Emaar Misr, the Egyptian subsidiary of Emaar Properties is another investor which has identified Egypt as a key market for growth, and has announced four major projects in Cairo worth a total of $5.6 billion.The developer’s Mivida is a $1 billion residential project in New Cairo City, which is currently under construction and planned for hand over in 2012. The project will feature 5000 homes.

“Mivida offers the advantage of easy accessibility from the city centre and the American University in Cairo, as well as the option of owning ready-to-live-in homes,” said Emaar Misr CEO Sameh Muhtadi. “Emaar Misr has worked with award-winning and international architects and interior designers to offer this residential development.”

Meanwhile, the company is making progress on Marassi, a 6.2 million m2 tourist resort worth $1.74 billion. The land, one of the most favoured beaches in Egypt, was won after Emaar placed a bid for $175 million. The resort will feature 3000 hotel rooms, a marina and a golf course. The first homes within Marassi are expected to be handed over by the end of next year.

Two other projects include Uptown Cairo, a $2.1 billion residential, commercial and leisure development; and Cairo Gate $700 million mixed-use development spread over 670,000m2 of land.

When it comes to mega projects, Cairo Festival City is certainly one of them. It is a mixed-use project being developed by the Al Futtaim Group and spans over 3 million m2.

Currently, the retail mall building of Festival Centre is under way and expected to be completed in late 2011, with the entire project set to finish in 2015.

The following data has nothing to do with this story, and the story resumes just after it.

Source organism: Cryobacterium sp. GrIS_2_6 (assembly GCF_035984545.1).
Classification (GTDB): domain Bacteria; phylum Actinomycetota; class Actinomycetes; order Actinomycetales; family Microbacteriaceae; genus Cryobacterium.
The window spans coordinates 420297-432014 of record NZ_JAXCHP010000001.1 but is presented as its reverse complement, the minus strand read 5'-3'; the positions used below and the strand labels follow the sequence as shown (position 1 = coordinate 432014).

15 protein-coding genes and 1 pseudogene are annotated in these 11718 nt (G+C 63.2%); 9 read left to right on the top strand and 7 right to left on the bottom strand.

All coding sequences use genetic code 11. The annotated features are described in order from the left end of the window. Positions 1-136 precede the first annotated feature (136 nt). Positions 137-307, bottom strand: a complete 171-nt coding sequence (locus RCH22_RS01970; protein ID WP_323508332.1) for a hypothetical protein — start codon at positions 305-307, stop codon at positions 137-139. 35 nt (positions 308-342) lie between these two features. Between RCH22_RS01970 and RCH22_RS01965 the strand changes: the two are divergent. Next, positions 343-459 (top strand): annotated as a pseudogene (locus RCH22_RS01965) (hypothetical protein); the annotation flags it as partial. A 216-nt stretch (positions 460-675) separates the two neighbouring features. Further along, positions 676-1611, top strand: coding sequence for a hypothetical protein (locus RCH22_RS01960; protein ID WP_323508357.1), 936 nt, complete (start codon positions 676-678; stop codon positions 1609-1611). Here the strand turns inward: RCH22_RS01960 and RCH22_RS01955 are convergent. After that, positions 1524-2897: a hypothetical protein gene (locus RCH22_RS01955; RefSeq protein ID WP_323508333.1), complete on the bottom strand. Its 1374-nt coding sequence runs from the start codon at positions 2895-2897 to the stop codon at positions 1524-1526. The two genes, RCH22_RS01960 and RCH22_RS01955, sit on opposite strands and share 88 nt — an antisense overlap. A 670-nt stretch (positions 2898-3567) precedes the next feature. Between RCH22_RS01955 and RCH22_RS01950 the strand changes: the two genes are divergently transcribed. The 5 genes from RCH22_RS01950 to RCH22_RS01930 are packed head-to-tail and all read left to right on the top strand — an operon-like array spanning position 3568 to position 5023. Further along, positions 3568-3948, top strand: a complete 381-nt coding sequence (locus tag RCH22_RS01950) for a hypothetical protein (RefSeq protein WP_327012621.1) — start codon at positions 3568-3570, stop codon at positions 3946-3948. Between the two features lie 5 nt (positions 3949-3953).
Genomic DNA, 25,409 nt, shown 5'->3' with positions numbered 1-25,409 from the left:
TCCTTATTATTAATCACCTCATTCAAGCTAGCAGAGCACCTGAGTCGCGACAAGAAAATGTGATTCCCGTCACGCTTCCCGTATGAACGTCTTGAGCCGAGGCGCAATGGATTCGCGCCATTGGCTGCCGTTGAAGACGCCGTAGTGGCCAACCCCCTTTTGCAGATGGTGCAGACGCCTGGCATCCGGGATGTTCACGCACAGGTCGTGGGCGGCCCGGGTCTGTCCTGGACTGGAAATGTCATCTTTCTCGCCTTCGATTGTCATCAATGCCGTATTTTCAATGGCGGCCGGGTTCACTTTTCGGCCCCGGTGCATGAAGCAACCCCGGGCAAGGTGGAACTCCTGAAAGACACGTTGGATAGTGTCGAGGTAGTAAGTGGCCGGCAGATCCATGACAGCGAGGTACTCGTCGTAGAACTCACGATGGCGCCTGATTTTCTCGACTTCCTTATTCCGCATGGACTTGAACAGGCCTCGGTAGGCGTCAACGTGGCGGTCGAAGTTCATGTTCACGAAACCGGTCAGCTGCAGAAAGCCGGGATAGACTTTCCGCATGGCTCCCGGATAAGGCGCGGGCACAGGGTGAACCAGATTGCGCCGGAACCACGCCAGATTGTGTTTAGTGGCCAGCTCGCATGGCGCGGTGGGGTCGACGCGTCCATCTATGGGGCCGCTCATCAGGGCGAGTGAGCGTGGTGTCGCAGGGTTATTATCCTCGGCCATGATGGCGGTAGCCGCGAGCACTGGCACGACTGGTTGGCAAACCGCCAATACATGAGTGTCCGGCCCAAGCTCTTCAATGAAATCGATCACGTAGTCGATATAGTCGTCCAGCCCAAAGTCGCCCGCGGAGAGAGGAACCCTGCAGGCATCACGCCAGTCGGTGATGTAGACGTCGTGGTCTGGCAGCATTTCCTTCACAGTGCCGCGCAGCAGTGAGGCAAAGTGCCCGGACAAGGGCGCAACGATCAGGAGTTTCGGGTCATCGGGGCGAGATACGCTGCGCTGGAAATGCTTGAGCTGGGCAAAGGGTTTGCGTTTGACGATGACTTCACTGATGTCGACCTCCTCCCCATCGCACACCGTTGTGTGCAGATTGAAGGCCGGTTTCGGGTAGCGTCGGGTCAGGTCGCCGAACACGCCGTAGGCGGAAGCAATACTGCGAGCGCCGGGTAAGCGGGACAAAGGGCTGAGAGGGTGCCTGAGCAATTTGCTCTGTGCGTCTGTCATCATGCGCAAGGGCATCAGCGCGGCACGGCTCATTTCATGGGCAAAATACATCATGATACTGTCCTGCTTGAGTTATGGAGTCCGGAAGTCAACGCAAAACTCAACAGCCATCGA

“Work on the apartment building and commercial offices are expected to start later this year,” adds Mikawi.

Still to work on is the infrastructure for the entire project including electrical landscape, communication, gas, and district cooling, all of which contracts are at tender stage.

With all this construction going on, one has to wonder how the city is affecting the environment. Green building is becoming a standard activity across the globe, and the historic city will not be popular if it goes against this trend. But, as Nasreldin points out, when it comes to sustainability, Cairo is certainly not stuck in the past.

“Sustainability interest has started to arise,” he says. “Green sustainable design and practice is of current interest for the Ministry of Housing and despite there being no clear regulations, there are expectations of fast growing green building awareness.”

Also on the agenda for the Middle Eastern country is the development of a mortgage system, and, although in its infancy, it is growing, on average, at a rate of 32% per year according to Mikawi.

“This is a strong indicator of the unmet housing demand still present in Egypt,” he says. “In fact, potential demand for housing credit is estimated at an annual average of EGP36.5 billion and the liberalisation of the mortgage market is expected to substantially contribute to the continued economic growth of the country and the financial benefit that real estate developers can expect to reap.”